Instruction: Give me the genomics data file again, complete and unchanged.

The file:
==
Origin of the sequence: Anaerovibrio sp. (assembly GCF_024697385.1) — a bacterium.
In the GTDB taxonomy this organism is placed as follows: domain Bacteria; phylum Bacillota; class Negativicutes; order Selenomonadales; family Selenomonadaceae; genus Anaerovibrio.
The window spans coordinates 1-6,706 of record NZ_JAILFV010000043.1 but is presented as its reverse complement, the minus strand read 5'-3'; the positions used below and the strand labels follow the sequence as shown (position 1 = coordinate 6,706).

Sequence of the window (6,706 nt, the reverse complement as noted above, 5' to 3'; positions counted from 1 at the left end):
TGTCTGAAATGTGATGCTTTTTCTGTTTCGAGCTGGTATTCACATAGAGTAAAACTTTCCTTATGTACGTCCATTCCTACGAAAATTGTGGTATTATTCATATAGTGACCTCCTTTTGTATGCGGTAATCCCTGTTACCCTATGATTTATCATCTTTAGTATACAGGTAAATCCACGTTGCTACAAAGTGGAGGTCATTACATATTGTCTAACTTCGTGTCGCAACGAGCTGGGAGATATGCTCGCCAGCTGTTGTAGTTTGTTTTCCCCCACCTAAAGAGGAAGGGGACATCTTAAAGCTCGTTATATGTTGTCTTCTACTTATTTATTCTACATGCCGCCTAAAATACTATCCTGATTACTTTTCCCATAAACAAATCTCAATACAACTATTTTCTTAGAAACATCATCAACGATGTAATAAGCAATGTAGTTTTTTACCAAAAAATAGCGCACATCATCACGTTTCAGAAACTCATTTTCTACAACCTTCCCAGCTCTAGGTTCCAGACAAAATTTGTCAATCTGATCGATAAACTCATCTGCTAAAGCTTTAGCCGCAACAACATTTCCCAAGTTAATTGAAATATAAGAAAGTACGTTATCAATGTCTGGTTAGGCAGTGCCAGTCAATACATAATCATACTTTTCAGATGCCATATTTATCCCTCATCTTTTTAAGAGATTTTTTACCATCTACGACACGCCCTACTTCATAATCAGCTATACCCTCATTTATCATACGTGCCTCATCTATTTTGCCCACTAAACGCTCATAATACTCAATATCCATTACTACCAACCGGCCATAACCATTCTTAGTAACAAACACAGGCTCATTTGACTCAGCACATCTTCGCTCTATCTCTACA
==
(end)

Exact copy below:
Origin of the sequence: Anaerovibrio sp. (assembly GCF_024697385.1) — a bacterium.
In the GTDB taxonomy this organism is placed as follows: domain Bacteria; phylum Bacillota; class Negativicutes; order Selenomonadales; family Selenomonadaceae; genus Anaerovibrio.
The window spans coordinates 1-6,706 of record NZ_JAILFV010000043.1 but is presented as its reverse complement, the minus strand read 5'-3'; the positions used below and the strand labels follow the sequence as shown (position 1 = coordinate 6,706).

Sequence of the window (6,706 nt, the reverse complement as noted above, 5' to 3'; positions counted from 1 at the left end):
TGTCTGAAATGTGATGCTTTTTCTGTTTCGAGCTGGTATTCACATAGAGTAAAACTTTCCTTATGTACGTCCATTCCTACGAAAATTGTGGTATTATTCATATAGTGACCTCCTTTTGTATGCGGTAATCCCTGTTACCCTATGATTTATCATCTTTAGTATACAGGTAAATCCACGTTGCTACAAAGTGGAGGTCATTACATATTGTCTAACTTCGTGTCGCAACGAGCTGGGAGATATGCTCGCCAGCTGTTGTAGTTTGTTTTCCCCCACCTAAAGAGGAAGGGGACATCTTAAAGCTCGTTATATGTTGTCTTCTACTTATTTATTCTACATGCCGCCTAAAATACTATCCTGATTACTTTTCCCATAAACAAATCTCAATACAACTATTTTCTTAGAAACATCATCAACGATGTAATAAGCAATGTAGTTTTTTACCAAAAAATAGCGCACATCATCACGTTTCAGAAACTCATTTTCTACAACCTTCCCAGCTCTAGGTTCCAGACAAAATTTGTCAATCTGATCGATAAACTCATCTGCTAAAGCTTTAGCCGCAACAACATTTCCCAAGTTAATTGAAATATAAGAAAGTACGTTATCAATGTCTGGTTAGGCAGTGCCAGTCAATACATAATCATACTTTTCAGATGCCATATTTATCCCTCATCTTTTTAAGAGATTTTTTACCATCTACGACACGCCCTACTTCATAATCAGCTATACCCTCATTTATCATACGTGCCTCATCTATTTTGCCCACTAAACGCTCATAATACTCAATATCCATTACTACCAACCGGCCATAACCATTCTTAGTAACAAACACAGGCTCATTTGACTCAGCACATCTTCGCTCTATCTCTACA